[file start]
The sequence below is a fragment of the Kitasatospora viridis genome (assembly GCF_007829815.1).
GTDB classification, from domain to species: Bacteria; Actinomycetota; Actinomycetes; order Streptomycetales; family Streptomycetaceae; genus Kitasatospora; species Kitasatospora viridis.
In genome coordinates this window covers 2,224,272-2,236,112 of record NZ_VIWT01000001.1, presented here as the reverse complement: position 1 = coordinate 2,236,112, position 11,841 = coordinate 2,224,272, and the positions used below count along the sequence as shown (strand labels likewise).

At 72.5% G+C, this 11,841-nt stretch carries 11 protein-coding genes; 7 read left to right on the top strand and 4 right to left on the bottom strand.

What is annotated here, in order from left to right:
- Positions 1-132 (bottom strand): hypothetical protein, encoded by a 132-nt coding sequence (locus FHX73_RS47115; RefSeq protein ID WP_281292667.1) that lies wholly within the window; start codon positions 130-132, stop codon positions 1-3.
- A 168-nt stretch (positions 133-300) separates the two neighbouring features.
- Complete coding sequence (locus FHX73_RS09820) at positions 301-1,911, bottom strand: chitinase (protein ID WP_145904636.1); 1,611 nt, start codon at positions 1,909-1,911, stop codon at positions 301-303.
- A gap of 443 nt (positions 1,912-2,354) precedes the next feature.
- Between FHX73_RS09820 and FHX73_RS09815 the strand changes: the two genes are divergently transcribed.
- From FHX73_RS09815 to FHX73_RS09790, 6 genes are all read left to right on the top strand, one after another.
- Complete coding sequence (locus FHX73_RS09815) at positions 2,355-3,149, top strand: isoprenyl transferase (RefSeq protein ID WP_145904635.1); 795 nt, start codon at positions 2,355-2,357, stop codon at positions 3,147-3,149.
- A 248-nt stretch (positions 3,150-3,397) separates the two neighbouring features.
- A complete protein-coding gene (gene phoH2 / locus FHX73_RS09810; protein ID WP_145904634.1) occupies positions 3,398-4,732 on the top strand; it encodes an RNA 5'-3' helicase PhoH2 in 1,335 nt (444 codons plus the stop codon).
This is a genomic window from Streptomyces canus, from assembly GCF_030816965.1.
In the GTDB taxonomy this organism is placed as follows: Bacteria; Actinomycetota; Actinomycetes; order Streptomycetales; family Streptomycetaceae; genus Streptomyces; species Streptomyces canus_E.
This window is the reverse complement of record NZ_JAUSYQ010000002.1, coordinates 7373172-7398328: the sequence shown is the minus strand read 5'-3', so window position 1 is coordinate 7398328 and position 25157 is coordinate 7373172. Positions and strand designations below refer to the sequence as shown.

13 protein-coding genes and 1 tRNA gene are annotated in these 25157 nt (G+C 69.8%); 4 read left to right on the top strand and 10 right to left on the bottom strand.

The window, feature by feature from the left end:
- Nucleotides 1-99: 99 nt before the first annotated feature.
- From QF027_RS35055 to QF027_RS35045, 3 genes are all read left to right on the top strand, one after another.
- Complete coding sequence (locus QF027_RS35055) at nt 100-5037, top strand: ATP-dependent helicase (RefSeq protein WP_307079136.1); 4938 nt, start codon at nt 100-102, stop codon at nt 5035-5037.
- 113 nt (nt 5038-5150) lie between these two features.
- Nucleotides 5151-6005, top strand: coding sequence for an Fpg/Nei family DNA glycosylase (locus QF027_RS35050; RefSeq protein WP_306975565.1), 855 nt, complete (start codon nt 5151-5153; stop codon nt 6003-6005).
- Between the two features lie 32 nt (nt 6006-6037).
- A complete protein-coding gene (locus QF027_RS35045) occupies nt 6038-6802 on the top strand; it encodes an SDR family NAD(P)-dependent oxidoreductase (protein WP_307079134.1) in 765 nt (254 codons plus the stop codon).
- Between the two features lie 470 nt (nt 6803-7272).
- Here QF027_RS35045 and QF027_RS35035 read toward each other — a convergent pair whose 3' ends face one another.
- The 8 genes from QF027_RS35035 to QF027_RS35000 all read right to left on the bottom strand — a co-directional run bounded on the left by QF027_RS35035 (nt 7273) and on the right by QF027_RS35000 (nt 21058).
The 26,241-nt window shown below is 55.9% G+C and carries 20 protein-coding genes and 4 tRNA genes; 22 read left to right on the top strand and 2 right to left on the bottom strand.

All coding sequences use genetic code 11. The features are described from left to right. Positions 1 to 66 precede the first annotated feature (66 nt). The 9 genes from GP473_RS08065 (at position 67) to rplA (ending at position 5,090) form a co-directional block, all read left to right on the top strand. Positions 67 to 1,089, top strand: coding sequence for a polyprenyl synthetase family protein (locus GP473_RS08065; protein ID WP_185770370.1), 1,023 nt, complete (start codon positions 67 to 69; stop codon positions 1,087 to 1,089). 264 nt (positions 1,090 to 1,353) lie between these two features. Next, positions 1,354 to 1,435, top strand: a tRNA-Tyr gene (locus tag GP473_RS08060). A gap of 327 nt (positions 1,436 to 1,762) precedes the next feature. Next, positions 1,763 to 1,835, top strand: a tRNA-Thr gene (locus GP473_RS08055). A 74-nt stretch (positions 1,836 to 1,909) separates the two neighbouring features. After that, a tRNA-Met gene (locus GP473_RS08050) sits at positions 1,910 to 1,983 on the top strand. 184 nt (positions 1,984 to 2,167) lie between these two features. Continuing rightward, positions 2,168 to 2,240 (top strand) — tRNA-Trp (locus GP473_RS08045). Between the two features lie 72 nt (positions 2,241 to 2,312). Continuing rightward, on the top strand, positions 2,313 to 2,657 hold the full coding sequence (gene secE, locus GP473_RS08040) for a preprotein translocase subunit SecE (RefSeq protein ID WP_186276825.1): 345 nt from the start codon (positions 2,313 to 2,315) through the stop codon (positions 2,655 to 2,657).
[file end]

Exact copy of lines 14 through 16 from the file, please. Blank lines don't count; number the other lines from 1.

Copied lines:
- A complete protein-coding gene (gene phoH2 / locus FHX73_RS09810; protein ID WP_145904634.1) occupies positions 3,398-4,732 on the top strand; it encodes an RNA 5'-3' helicase PhoH2 in 1,335 nt (444 codons plus the stop codon).
This is a genomic window from Streptomyces canus, from assembly GCF_030816965.1.
In the GTDB taxonomy this organism is placed as follows: Bacteria; Actinomycetota; Actinomycetes; order Streptomycetales; family Streptomycetaceae; genus Streptomyces; species Streptomyces canus_E.